With the limited resources and manufacturing capacity of a small company, we need to assess our ability to provide a continuous supply of clinical trial material to a multisite, multinational trial. We must account for internal costs including the cost of raw materials, equipment, and manufacturing facilities. If we lack the funds to build and maintain manufacturing facilities appropriate for biologics, contract manufacturing would cut manufacturing costs significantly. If we are able to manufacture clinical trial material in-house, it is important to be aware that small changes in demand at the clinical sites are amplified through the supply chain. That is, if the clinical site anticipates a need for more trial drugs, the need becomes amplified through each level of clinical supply chain and clinical manufacturing. This effect can be remedied with reliable modeling programs and open communication channels between the investigational sites, clinical supply chain, clinical manufacturing and corporate. Successful modeling of clinical demand will ensure the trials run smoothly and save the company money. Recouping the costs of clinical trials relies heavily upon strategic marketing decisions. Monitoring competitors trials with similar products and closely analyzing our own data will allow us to make informed choices about the progress of our trials. If our data suggests that the drug would not be approved, we can terminate our clinical program early. Conversely, if we obtain positive data, we can

Strategic Clinical Study Design A Proposed Development Plan for Delivering a Novel Peptide Antibiotic to Market begin priming the market for our product.

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Priming the market would be accomplished by educating the public about the critical nature of antibiotic-resistant bacterial infections. Publicizing the appearance of new resistance mechanisms among bacterial pathogens would emphasize the threat antibiotic resistance poses to modern healthcare. Early antibiotics and combination therapies are only a temporary answer to this problem. While prudent antibiotic use and antimicrobial stewardship programs are beneficial, they are part of a larger solution that must include novel antibiotics to make a significant impact. Conclusions The devastating consequences of antibiotic resistance demand the attention of the pharmaceutical industry and governmental health agencies. The FDAs efforts to encourage antibiotic development and to combat antimicrobial resistance began in 1996 and have developed into a variety of initiatives in collaboration with other federal health agencies.21 More recently, the WHO declared the theme for World Health Day 2011 to be fighting antimicrobial resistance.22 Companies can only answer this challenge by working with regulatory agencies to design and execute well-designed effective, safe, and ethical clinical trials. By creating a proper clinical trial program with accurate target populations and quantifiable end points, pharmaceutical companies can both position themselves for a potential blockbuster treatment against resistant bacteria and provide a better quality of life for patients worldwide.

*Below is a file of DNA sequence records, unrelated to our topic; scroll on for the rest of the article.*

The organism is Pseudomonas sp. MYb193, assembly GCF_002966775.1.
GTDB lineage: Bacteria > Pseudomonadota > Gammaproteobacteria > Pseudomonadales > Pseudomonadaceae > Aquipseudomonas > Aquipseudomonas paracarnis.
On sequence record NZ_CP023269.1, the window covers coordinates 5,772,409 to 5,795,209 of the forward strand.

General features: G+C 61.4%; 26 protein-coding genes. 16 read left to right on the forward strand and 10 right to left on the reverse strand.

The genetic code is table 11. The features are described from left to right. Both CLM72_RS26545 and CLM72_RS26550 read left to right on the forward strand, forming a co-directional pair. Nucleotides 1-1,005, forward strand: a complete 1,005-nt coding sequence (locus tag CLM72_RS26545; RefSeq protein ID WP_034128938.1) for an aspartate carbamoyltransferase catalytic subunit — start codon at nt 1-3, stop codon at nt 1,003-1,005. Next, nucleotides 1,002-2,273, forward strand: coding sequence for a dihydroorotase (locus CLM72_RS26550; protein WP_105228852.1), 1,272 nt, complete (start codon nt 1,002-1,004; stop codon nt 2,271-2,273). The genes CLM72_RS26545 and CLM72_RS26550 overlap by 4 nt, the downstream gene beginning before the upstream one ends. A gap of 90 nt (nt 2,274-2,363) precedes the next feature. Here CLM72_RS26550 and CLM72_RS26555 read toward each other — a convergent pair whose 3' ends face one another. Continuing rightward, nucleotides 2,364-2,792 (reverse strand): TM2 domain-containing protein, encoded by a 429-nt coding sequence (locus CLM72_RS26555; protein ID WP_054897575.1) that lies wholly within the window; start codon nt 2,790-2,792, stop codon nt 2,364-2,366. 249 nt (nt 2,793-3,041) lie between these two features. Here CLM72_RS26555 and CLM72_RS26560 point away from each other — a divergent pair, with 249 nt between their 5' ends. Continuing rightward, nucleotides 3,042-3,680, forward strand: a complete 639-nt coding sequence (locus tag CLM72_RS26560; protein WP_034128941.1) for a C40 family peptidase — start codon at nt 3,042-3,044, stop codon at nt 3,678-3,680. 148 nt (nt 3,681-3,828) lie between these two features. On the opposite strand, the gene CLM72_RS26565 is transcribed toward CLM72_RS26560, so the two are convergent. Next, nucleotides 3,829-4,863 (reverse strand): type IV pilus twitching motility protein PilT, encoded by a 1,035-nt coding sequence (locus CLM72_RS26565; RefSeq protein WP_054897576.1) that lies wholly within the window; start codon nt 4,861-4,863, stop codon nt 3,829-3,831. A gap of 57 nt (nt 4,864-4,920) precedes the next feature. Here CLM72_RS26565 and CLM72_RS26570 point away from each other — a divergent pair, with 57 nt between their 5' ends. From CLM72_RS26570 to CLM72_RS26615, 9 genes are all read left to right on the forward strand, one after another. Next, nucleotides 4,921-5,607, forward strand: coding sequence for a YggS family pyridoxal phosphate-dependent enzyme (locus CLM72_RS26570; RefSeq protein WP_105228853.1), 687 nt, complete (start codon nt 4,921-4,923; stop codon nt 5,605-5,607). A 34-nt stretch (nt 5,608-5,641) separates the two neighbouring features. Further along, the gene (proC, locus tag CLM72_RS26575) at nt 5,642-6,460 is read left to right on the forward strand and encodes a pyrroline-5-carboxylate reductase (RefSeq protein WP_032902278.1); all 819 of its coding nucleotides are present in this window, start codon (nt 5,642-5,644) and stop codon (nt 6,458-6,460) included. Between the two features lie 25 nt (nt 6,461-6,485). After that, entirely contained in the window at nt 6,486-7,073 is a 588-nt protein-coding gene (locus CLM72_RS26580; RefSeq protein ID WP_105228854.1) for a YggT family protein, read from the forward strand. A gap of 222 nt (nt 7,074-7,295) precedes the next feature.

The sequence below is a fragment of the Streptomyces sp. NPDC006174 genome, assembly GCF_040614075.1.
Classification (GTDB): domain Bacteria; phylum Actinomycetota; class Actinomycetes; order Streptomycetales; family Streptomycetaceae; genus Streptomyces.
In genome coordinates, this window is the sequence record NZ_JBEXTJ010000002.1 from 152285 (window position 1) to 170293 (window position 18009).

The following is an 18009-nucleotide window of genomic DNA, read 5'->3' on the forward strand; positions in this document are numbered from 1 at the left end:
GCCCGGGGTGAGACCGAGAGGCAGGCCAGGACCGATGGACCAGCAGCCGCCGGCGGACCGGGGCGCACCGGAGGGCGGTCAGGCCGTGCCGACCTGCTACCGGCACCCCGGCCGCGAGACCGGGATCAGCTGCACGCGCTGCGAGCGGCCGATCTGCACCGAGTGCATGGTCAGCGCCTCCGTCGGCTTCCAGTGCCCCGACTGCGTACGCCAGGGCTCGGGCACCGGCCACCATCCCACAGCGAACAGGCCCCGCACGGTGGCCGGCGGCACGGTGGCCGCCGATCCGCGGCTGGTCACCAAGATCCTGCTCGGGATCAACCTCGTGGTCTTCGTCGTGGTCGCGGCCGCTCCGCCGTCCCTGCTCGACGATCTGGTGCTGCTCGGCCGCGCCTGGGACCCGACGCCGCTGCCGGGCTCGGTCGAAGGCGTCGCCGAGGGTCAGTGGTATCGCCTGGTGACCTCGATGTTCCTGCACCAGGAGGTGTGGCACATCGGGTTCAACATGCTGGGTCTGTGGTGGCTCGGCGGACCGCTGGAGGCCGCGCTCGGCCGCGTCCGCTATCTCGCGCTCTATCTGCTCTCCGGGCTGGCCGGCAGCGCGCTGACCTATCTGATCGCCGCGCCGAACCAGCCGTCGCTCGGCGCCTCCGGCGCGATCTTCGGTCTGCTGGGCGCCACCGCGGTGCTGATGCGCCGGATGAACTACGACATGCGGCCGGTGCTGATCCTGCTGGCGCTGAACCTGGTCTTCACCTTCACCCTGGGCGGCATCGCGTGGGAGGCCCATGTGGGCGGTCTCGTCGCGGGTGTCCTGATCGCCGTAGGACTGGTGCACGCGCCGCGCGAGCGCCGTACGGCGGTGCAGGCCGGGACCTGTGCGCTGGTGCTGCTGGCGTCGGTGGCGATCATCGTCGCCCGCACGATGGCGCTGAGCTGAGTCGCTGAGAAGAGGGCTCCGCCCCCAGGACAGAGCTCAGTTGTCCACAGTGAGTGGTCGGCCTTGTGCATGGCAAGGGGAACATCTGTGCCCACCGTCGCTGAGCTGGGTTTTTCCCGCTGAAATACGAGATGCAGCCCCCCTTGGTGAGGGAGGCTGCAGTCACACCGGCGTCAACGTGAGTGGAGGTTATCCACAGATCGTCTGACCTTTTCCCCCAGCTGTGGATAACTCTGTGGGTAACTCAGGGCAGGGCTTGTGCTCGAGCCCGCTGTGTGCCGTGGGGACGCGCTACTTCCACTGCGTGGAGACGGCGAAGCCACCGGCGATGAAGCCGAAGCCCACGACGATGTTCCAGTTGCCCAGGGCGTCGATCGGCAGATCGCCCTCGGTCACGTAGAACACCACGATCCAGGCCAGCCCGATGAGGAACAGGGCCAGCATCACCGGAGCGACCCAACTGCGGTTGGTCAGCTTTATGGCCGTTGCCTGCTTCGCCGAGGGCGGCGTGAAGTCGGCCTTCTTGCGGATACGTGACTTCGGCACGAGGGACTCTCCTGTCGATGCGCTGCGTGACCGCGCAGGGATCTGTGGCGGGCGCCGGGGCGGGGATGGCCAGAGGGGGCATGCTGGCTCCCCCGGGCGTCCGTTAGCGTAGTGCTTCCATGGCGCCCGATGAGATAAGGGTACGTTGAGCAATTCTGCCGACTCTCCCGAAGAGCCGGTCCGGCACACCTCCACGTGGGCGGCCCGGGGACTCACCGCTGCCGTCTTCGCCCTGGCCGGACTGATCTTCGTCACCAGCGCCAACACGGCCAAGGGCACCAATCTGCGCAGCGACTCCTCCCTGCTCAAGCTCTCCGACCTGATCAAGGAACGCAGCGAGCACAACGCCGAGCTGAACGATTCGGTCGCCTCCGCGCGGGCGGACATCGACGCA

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References
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15. Dane A. Active controlled studies in antibiotic drug development. Pharmaceuticals Statistics. 2011;10(5):454-60. 16. ClinicalTrials.gov. A Safety and Tolerability Study of Doripenem Compared With Meropenem in Children Hospitalized With Complicated Intra-abdominal Infections. <http://clinicaltrials.gov/ct2/show/NCT01110382? term=doripenem&rank=4> Accessed February 18, 2012. 17. CancerGuide. Clinical Trials Dictionary. <http://cancerguide.org/trials_glossary.html> Accessed February 20, 2012. 18. Glantz SA. Primer of Biostatistics. 6th ed. New York: McGraw-Hill Medical Publishing Division; 2005. 19. Siegel JD, Rhinehart E, Jackson M, et al. 2007 Guideline for Isolation Precautions: Preventing Transmission of Infectious Agents in Healthcare Settings. <http://www.cdc.gov/hicpac/2007ip/2007isolationprecautions.html> Accessed February 9, 2012. 20. Hill T. Calculating the cost of Clinical Research. Scrip Magazine. March 1994. 21. U.S. Food and Drug Administration. Antimicrobial Resistance. <http://www.fda.gov/Drugs/DrugSafety/InformationbyDrugClass/ucm135344.htm> Accessed February 13, 2012. 22. World Health Organization. World Health Day 7 April 2011. <http://www.who.int/world-health-day/2011/en/index.html> Accessed February 8, 2012.